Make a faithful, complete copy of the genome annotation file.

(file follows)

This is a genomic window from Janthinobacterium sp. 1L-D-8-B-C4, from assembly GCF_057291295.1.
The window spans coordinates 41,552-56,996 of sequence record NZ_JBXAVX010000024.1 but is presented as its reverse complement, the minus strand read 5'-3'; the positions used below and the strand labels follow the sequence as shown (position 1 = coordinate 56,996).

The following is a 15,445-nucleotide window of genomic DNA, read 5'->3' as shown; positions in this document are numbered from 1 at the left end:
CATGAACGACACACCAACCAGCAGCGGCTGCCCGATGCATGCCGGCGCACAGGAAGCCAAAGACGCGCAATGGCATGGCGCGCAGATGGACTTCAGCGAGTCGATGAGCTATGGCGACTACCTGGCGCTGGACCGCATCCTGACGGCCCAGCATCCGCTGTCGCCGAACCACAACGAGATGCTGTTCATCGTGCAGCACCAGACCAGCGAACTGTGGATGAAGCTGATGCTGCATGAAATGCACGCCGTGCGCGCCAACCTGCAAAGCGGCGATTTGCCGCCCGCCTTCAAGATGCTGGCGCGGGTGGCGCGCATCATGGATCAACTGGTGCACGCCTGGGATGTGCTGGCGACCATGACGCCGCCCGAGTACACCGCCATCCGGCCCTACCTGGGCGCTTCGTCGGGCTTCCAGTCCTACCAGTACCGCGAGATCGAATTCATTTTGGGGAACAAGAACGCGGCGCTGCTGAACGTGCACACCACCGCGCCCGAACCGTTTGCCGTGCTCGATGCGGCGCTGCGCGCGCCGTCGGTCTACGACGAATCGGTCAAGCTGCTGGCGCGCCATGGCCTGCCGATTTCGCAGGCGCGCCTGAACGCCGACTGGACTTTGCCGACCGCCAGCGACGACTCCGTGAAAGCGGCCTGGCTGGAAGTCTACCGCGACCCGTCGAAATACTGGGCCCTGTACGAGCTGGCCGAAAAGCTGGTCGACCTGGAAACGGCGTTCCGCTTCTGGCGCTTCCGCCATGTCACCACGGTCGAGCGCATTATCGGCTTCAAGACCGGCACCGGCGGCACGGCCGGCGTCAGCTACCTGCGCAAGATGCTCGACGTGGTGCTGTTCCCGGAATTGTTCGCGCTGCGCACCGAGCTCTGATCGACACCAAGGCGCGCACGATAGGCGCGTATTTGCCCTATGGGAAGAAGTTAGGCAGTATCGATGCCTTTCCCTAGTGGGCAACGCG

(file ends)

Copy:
This is a genomic window from Janthinobacterium sp. 1L-D-8-B-C4, from assembly GCF_057291295.1.
The window spans coordinates 41,552-56,996 of sequence record NZ_JBXAVX010000024.1 but is presented as its reverse complement, the minus strand read 5'-3'; the positions used below and the strand labels follow the sequence as shown (position 1 = coordinate 56,996).

The following is a 15,445-nucleotide window of genomic DNA, read 5'->3' as shown; positions in this document are numbered from 1 at the left end:
CATGAACGACACACCAACCAGCAGCGGCTGCCCGATGCATGCCGGCGCACAGGAAGCCAAAGACGCGCAATGGCATGGCGCGCAGATGGACTTCAGCGAGTCGATGAGCTATGGCGACTACCTGGCGCTGGACCGCATCCTGACGGCCCAGCATCCGCTGTCGCCGAACCACAACGAGATGCTGTTCATCGTGCAGCACCAGACCAGCGAACTGTGGATGAAGCTGATGCTGCATGAAATGCACGCCGTGCGCGCCAACCTGCAAAGCGGCGATTTGCCGCCCGCCTTCAAGATGCTGGCGCGGGTGGCGCGCATCATGGATCAACTGGTGCACGCCTGGGATGTGCTGGCGACCATGACGCCGCCCGAGTACACCGCCATCCGGCCCTACCTGGGCGCTTCGTCGGGCTTCCAGTCCTACCAGTACCGCGAGATCGAATTCATTTTGGGGAACAAGAACGCGGCGCTGCTGAACGTGCACACCACCGCGCCCGAACCGTTTGCCGTGCTCGATGCGGCGCTGCGCGCGCCGTCGGTCTACGACGAATCGGTCAAGCTGCTGGCGCGCCATGGCCTGCCGATTTCGCAGGCGCGCCTGAACGCCGACTGGACTTTGCCGACCGCCAGCGACGACTCCGTGAAAGCGGCCTGGCTGGAAGTCTACCGCGACCCGTCGAAATACTGGGCCCTGTACGAGCTGGCCGAAAAGCTGGTCGACCTGGAAACGGCGTTCCGCTTCTGGCGCTTCCGCCATGTCACCACGGTCGAGCGCATTATCGGCTTCAAGACCGGCACCGGCGGCACGGCCGGCGTCAGCTACCTGCGCAAGATGCTCGACGTGGTGCTGTTCCCGGAATTGTTCGCGCTGCGCACCGAGCTCTGATCGACACCAAGGCGCGCACGATAGGCGCGTATTTGCCCTATGGGAAGAAGTTAGGCAGTATCGATGCCTTTCCCTAGTGGGCAACGCG